During divorce, it is all too common to have questions that you need answering. Our…
Frequently Asked Questions About Filing for Divorce Without Your Spouse’s Consent
Reasons People Divorce Without Their Spouse’s ConsentMost people that file for divorce without a spouse's consent do so because of one of the following issues:
- The spouse’s whereabouts are unknown
- They are afraid for their safety
- They no longer communicate with their spouse
- They don’t want to discuss the divorce and want things to move quickly
What Kind of Divorce Should You File For?There are several types of divorce, but when filing without your spouse's consent, it's best to file for a no-fault divorce. A no-fault divorce means that neither party has been blamed or is burdened with proving the actions that led to the breakdown of the marriage. While other types of divorce can be contested, a no-fault divorce typically isn’t disputed since no blame has been placed. This makes proceedings smoother when one spouse hasn’t consented to the divorce since they have no grounds to refute the filing.
Can a Spouse Delay Divorce Proceedings by Being Uncooperative?There's a common belief that a spouse can prevent the divorce from proceeding by refusing to be served divorce papers or by simply not signing the papers. While this can certainly delay proceedings, it won’t prevent the divorce from happening. When a sheriff or registered process server serves divorce papers, your soon-to-be ex spouse cannot refuse them and they will be considered served. They will then have 30 days to answer the petition, although their answer cannot prevent the divorce from proceeding. If they do not answer, the divorce will proceed with your custody and property division requests. If you’re seeking a divorce without your spouse’s consent because you don’t know where your spouse is, you must prove that you have made a concentrated effort to find them before the judge will allow proceedings to continue.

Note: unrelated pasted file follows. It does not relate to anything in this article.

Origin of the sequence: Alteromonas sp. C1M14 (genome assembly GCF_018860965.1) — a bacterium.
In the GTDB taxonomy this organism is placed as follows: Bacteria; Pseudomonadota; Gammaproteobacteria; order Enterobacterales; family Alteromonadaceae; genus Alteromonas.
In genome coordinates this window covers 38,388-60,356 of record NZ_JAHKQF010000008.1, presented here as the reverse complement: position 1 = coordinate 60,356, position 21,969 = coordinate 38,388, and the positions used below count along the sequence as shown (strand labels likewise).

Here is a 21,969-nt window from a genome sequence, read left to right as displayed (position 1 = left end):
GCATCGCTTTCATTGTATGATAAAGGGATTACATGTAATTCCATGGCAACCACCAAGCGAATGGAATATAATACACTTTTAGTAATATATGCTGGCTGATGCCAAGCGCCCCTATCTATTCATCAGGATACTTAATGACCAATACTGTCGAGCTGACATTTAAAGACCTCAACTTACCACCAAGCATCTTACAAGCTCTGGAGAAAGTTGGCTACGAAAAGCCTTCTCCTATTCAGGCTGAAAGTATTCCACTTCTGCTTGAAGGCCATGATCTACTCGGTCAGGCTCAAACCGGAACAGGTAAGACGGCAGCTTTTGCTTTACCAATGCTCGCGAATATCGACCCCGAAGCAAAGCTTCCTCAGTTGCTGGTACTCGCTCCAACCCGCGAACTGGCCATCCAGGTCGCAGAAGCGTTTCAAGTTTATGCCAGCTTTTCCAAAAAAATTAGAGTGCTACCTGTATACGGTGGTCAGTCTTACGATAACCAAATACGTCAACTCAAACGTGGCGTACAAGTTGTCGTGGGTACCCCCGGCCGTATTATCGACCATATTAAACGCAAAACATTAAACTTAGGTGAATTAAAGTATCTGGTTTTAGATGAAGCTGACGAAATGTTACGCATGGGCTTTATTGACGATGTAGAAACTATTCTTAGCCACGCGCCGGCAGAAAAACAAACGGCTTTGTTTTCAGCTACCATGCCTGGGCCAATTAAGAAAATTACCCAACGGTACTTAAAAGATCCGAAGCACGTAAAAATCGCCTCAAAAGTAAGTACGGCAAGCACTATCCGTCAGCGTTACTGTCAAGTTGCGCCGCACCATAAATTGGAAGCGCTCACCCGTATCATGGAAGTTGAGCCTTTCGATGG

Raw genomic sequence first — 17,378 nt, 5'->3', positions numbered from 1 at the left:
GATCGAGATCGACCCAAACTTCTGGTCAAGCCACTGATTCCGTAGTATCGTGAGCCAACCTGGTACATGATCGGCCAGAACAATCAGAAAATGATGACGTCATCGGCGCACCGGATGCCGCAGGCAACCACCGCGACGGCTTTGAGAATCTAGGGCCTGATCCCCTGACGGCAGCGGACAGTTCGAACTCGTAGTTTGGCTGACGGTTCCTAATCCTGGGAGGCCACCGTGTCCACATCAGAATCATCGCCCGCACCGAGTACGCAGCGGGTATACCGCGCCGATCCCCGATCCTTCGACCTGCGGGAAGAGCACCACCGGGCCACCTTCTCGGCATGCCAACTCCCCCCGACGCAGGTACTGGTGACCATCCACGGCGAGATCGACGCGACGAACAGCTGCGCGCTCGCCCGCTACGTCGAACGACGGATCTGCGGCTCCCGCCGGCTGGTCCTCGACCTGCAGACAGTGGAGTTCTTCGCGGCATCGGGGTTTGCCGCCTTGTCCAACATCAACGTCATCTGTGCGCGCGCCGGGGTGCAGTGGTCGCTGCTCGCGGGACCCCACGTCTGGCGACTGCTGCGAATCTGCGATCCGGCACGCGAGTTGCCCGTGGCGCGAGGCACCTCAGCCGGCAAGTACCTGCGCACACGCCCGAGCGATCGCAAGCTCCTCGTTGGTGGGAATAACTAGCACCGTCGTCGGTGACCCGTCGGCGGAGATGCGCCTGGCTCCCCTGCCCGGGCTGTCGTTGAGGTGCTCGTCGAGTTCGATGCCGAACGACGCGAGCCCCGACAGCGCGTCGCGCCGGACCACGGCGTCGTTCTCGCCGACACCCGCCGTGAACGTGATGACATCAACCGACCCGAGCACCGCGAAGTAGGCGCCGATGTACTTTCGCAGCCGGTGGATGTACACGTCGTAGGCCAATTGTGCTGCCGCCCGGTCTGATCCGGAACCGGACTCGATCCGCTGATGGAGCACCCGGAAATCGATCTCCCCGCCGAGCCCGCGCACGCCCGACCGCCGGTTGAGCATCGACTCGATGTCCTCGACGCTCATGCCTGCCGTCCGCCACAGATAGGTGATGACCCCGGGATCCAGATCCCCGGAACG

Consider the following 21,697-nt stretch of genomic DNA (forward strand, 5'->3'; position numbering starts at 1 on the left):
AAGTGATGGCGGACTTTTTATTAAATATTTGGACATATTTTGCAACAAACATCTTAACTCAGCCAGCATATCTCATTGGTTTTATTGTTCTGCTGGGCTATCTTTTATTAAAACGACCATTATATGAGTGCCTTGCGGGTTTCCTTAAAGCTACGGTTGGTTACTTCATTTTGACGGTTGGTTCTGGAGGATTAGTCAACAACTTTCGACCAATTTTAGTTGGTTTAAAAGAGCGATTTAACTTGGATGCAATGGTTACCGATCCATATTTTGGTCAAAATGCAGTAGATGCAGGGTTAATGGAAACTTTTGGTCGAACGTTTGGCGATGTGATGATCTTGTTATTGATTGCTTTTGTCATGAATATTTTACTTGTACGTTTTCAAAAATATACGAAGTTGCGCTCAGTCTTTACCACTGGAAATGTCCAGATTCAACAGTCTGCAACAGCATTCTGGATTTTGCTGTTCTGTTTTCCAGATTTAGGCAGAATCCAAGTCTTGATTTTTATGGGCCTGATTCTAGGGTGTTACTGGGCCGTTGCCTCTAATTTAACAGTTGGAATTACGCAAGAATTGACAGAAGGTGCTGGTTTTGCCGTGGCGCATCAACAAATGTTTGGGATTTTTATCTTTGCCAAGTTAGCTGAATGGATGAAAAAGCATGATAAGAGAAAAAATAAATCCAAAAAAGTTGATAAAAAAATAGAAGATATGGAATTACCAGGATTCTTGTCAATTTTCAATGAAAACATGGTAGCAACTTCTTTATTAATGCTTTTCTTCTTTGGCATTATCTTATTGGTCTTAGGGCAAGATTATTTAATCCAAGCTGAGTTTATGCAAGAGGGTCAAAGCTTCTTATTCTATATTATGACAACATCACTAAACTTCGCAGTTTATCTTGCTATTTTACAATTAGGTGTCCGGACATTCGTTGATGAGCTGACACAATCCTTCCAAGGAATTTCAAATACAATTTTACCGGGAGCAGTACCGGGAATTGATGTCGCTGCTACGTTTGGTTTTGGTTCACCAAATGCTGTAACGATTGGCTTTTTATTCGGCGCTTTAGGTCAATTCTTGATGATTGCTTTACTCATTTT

How to File for Divorce Without Your Spouse’s ConsentLike all divorces in the state of North Carolina, you and your spouse must be separated for one year before filing for divorce. The state defines “separated” as living separately with no intent to reconcile. In addition, at least one member of the couple must also have lived in North Carolina for at least 6 months before filing for divorce. While it's advisable to contact a divorce attorney during any divorce, is especially important when divorcing without your spouse's consent. Issues of property division, custody, and alimony are more complex when the other party doesn't comply. Once you have contacted a divorce lawyer, the process will be as follows:
- You will file for a no-fault divorce.
- Your soon-to-be ex-spouse will be served a petition for divorce, a summons, and other paperwork which, again, they cannot refuse.
- After the papers have been served, your spouse will have 30 days to answer the complaint. If they don't respond, your case will move into default judgment. If your divorce goes into default judgment, you will have to opportunity to submit your custody and property division requests. As long as they are reasonable, they may be granted. Your spouse will have no recourse later since they did not respond in the allotted time frame.
- Whether your spouse has answered the agreement or not, your case will then go into a waiting period while you work on your separation agreement and await your court hearing date.
- At your hearing date, if you have reached a settlement of the judge deems fair, your divorce will be granted. If the judge does not deem your settlement equitable or your divorce is contested, hearings will continue until these issues are resolved.